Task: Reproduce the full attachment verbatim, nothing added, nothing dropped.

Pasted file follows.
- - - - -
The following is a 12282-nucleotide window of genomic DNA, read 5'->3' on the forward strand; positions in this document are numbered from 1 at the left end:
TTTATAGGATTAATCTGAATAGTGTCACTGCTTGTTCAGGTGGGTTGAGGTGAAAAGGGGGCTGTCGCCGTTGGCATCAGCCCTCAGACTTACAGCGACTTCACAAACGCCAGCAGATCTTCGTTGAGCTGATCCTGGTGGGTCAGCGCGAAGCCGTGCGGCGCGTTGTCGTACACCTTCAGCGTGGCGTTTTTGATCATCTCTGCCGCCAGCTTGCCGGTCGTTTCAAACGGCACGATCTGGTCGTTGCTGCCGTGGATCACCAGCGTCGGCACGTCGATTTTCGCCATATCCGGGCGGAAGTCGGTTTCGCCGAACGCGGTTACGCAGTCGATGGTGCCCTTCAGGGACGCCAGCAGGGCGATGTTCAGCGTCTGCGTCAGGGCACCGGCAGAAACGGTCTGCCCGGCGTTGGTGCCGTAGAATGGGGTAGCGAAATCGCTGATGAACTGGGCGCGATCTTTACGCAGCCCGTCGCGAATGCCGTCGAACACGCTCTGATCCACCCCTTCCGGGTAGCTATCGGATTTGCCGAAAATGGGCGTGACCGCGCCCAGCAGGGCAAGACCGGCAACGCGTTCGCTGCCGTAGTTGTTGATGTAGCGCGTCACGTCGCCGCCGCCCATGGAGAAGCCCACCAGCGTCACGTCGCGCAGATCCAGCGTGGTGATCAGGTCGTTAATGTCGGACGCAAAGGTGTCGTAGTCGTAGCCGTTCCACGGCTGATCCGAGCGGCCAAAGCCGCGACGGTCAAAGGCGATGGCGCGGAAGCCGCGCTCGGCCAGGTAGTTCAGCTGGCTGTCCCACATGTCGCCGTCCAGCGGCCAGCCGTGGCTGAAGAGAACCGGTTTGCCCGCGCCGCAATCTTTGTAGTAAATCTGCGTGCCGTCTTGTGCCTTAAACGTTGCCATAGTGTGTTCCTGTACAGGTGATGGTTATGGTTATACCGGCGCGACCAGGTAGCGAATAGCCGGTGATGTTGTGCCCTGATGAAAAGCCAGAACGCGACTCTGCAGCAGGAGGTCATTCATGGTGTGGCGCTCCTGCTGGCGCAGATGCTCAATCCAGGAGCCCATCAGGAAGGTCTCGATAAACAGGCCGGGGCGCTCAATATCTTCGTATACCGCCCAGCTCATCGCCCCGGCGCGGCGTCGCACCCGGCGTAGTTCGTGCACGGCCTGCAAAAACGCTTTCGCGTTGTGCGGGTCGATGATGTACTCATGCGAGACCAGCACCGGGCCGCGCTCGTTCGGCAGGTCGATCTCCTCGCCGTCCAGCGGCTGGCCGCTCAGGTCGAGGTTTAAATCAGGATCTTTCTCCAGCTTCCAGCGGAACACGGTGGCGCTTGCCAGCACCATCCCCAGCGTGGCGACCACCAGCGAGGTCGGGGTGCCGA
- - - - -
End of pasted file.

The following is a 12282-nucleotide window of genomic DNA, read 5'->3' on the forward strand; positions in this document are numbered from 1 at the left end:
TTTATAGGATTAATCTGAATAGTGTCACTGCTTGTTCAGGTGGGTTGAGGTGAAAAGGGGGCTGTCGCCGTTGGCATCAGCCCTCAGACTTACAGCGACTTCACAAACGCCAGCAGATCTTCGTTGAGCTGATCCTGGTGGGTCAGCGCGAAGCCGTGCGGCGCGTTGTCGTACACCTTCAGCGTGGCGTTTTTGATCATCTCTGCCGCCAGCTTGCCGGTCGTTTCAAACGGCACGATCTGGTCGTTGCTGCCGTGGATCACCAGCGTCGGCACGTCGATTTTCGCCATATCCGGGCGGAAGTCGGTTTCGCCGAACGCGGTTACGCAGTCGATGGTGCCCTTCAGGGACGCCAGCAGGGCGATGTTCAGCGTCTGCGTCAGGGCACCGGCAGAAACGGTCTGCCCGGCGTTGGTGCCGTAGAATGGGGTAGCGAAATCGCTGATGAACTGGGCGCGATCTTTACGCAGCCCGTCGCGAATGCCGTCGAACACGCTCTGATCCACCCCTTCCGGGTAGCTATCGGATTTGCCGAAAATGGGCGTGACCGCGCCCAGCAGGGCAAGACCGGCAACGCGTTCGCTGCCGTAGTTGTTGATGTAGCGCGTCACGTCGCCGCCGCCCATGGAGAAGCCCACCAGCGTCACGTCGCGCAGATCCAGCGTGGTGATCAGGTCGTTAATGTCGGACGCAAAGGTGTCGTAGTCGTAGCCGTTCCACGGCTGATCCGAGCGGCCAAAGCCGCGACGGTCAAAGGCGATGGCGCGGAAGCCGCGCTCGGCCAGGTAGTTCAGCTGGCTGTCCCACATGTCGCCGTCCAGCGGCCAGCCGTGGCTGAAGAGAACCGGTTTGCCCGCGCCGCAATCTTTGTAGTAAATCTGCGTGCCGTCTTGTGCCTTAAACGTTGCCATAGTGTGTTCCTGTACAGGTGATGGTTATGGTTATACCGGCGCGACCAGGTAGCGAATAGCCGGTGATGTTGTGCCCTGATGAAAAGCCAGAACGCGACTCTGCAGCAGGAGGTCATTCATGGTGTGGCGCTCCTGCTGGCGCAGATGCTCAATCCAGGAGCCCATCAGGAAGGTCTCGATAAACAGGCCGGGGCGCTCAATATCTTCGTATACCGCCCAGCTCATCGCCCCGGCGCGGCGTCGCACCCGGCGTAGTTCGTGCACGGCCTGCAAAAACGCTTTCGCGTTGTGCGGGTCGATGATGTACTCATGCGAGACCAGCACCGGGCCGCGCTCGTTCGGCAGGTCGATCTCCTCGCCGTCCAGCGGCTGGCCGCTCAGGTCGAGGTTTAAATCAGGATCTTTCTCCAGCTTCCAGCGGAACACGGTGGCGCTTGCCAGCACCATCCCCAGCGTGGCGACCACCAGCGAGGTCGGGGTGCCGA